Bandwidth is often likened to a highway. More lanes can handle more cars; more bandwidth can handle more packets of data. However, even twelve-lane highways can reach gridlock at rush hour. With bandwidth, all those bunches of data still have to queue onto the entrance ramp, navigate the lanes and exit. One wide-load application or streaming convoy can slow everything. Understanding where precious bandwidth is going can provide valuable insight into your maritime communications capabilities and reveal how you might better manage vital offshore VSAT resources.

 

Numbers Games and VSAT Systems

Vessel bandwidth speeds are often set to 256 x 512 to 512 x 1024 for more users. Portions of that bandwidth are often times allocated to priority applications like phone lines, video streams and other corporate applications each with dedicated CIR or Committed Information Rates. Add to that the typically five to 20 crew members, each of them possessing at least two devices that use bandwidth. This includes not only corporate computers and technology but also personal devices like mobile phones, laptops, tablets and smartwatches. While each may use only a few kilobytes, together, they can account for up to 100 kilobytes per second (kbps) – a quantity sufficient to start narrowing lanes.

Even harmless and in fact useful background applications must be considered. For example, the basic network time protocol for syncing devices with the U.S. Naval Observatory’s master clocks comes in at 17 kbps transmitting and 40 kbps receiving. After a simple math exercise multiplying five devices onboard running this application, we’re at 85 kbps transmit and 200 kbps receive. Considering a 256 x 512 link, this certainly will not slow a connection but neither is it insignificant traffic. This multiplied by a number of programs and apps, total required bandwidth begins to places surprising demands on VSAT systems.

Bandwidth Hogs

While mobile devices are often the largest consumers of bandwidth, usage often follows the Pareto Principle: 80 percent of usage comes from just 20 percent of total users. For example, BlueTide recently saw on one liftboat of the 37 devices connected to the network, nine mobile devices were claiming more than 75 percent of the bandwidth, and none of them were corporate devices. Interestingly, slow email is usually the symptom of bandwidth consumption, not the cause. Instead, applications like YouTube, Netflix, Facebook, messaging, music streaming and cloud backups are common bandwidth consumers. Ultimately, however, users – not apps – are the culprits. On a company network with limited resources, bandwidth-eating usage correlates to user activity and practices.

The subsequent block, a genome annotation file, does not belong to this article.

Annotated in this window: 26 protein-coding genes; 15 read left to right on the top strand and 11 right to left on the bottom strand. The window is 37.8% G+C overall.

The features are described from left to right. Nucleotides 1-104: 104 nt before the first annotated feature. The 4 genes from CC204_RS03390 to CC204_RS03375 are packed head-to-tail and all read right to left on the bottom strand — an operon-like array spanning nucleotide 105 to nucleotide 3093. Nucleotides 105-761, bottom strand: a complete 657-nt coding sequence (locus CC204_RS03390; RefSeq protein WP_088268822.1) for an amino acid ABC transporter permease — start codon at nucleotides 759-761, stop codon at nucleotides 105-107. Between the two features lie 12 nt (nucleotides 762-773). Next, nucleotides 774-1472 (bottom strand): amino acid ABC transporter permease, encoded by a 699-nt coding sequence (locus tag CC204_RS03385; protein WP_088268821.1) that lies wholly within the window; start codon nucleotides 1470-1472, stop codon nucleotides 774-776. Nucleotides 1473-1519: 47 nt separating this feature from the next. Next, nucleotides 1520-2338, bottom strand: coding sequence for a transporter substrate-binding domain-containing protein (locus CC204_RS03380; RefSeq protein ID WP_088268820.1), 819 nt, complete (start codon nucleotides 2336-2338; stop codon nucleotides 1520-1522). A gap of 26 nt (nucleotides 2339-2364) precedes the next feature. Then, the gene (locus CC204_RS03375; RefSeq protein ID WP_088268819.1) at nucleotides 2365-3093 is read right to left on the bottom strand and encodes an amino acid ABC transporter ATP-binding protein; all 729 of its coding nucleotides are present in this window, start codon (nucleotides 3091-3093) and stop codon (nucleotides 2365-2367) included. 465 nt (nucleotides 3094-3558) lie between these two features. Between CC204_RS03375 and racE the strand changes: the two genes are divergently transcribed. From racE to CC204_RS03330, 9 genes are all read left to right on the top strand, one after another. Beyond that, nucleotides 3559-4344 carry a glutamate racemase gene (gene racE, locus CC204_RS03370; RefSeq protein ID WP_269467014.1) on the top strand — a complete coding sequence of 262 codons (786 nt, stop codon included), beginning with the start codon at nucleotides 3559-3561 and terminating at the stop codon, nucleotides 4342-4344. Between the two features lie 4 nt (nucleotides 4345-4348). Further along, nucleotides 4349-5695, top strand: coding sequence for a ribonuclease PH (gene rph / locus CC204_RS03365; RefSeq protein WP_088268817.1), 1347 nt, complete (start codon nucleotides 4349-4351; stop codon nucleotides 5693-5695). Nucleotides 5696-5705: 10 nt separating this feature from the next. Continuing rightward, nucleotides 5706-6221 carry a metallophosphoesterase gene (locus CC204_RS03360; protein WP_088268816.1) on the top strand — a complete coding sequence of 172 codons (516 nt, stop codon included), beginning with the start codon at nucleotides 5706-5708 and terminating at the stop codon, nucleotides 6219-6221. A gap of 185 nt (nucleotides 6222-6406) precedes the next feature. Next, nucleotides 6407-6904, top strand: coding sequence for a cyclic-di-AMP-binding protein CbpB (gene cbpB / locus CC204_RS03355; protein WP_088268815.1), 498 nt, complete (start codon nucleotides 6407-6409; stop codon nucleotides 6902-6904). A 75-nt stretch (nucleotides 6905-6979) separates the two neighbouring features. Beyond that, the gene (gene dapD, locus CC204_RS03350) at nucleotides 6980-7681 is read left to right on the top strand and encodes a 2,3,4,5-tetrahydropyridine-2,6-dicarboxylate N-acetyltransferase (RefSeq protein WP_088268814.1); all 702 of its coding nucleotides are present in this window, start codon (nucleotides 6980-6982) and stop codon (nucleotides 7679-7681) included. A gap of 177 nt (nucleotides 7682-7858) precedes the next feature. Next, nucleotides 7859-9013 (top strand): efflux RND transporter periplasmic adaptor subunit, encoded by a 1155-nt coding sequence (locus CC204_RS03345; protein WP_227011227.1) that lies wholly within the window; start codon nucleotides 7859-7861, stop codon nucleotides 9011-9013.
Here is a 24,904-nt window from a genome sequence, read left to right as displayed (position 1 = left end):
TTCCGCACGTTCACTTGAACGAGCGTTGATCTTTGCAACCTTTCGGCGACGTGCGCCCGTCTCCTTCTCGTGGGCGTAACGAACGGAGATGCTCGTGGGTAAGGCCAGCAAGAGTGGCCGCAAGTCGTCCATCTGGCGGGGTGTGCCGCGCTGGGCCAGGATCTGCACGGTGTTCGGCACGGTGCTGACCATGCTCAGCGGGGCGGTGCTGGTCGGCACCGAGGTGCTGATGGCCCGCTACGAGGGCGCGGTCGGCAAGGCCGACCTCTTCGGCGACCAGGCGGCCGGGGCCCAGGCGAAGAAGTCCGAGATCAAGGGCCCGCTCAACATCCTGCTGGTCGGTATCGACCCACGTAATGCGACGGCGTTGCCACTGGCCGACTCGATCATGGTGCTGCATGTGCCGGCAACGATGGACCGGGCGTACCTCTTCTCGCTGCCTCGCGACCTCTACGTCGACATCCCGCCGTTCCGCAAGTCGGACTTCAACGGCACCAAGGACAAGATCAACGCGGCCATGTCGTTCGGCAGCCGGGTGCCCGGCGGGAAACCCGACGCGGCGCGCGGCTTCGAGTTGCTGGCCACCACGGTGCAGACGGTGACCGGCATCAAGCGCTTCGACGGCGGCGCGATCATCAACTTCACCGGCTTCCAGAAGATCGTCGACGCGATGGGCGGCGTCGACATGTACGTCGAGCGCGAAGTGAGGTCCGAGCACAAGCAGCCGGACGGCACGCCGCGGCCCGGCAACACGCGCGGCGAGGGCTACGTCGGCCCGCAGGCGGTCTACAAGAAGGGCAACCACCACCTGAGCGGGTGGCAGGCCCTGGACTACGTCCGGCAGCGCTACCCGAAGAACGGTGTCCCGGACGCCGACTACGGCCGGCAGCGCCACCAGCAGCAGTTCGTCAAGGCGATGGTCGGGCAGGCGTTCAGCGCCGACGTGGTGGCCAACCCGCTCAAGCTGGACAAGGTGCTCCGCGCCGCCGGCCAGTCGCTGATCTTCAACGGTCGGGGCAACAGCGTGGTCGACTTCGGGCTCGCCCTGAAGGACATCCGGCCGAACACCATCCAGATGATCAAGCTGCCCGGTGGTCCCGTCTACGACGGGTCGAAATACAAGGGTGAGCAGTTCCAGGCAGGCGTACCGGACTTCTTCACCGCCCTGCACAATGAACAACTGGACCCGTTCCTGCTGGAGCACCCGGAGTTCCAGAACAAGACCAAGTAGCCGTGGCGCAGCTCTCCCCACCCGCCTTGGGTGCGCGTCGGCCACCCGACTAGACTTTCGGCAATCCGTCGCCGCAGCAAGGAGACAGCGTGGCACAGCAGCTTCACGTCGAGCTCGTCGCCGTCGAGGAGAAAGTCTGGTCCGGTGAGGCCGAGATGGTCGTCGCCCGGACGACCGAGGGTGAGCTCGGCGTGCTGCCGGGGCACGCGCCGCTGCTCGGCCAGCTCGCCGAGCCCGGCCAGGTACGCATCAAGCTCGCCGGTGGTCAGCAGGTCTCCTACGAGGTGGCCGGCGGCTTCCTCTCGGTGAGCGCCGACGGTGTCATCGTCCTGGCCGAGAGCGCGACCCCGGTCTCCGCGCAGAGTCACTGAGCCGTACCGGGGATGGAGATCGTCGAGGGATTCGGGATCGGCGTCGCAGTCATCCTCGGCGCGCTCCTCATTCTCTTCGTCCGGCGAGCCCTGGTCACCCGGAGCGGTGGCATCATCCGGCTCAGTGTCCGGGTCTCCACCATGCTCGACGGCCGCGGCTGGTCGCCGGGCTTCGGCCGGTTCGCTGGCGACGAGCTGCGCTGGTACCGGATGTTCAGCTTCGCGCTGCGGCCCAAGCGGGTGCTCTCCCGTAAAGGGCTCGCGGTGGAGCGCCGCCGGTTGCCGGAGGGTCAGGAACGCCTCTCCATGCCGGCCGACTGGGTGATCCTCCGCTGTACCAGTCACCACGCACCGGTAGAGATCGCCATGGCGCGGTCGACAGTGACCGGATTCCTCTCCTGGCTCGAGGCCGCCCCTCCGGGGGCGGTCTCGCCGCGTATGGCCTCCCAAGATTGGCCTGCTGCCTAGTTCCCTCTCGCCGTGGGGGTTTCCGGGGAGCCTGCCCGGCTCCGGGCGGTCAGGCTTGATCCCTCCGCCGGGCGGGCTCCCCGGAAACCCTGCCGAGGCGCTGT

The Visual Component

Technology itself complicates usage norms, as more and more information is visual. Graphics – specifically video – are often at the heart of disappearing bandwidth. Streaming video, voice over Internet protocol (VoIP) video conferencing, “free” video calling platforms like Skype, media file sharing, streaming music, and cloud storage and transfer applications use considerable bandwidth. For example, Skype can require up to 100 kbps per voice call and up to 300 kbps per video webcam session, and it will capture that portion of bandwidth for the duration of the call.

Bandwidth Usage by App

Terrestrially, video consumes 70 percent of all downstream bandwidth during peak hours in North America. Of that:

Meanwhile, all non-video Internet services combined take up a mere 6 percent.

BlueTide VSAT Services

 Degradation reveals itself in crawling speeds, pixelated images and video, constant buffering and even failure to transmit or download. To help mitigate that, BlueTide Communications has the VSAT management tools and services to ensure you’ll always have the bandwidth you need when you need it. For more information on BlueTide’s VSAT broadband capabilities, VSAT services or its award-winning AMP – Access Management Portal – app for Wi-Fi control, contact us. Then, check out our blog article on managing bandwidth. Awareness is the key to conserving bandwidth.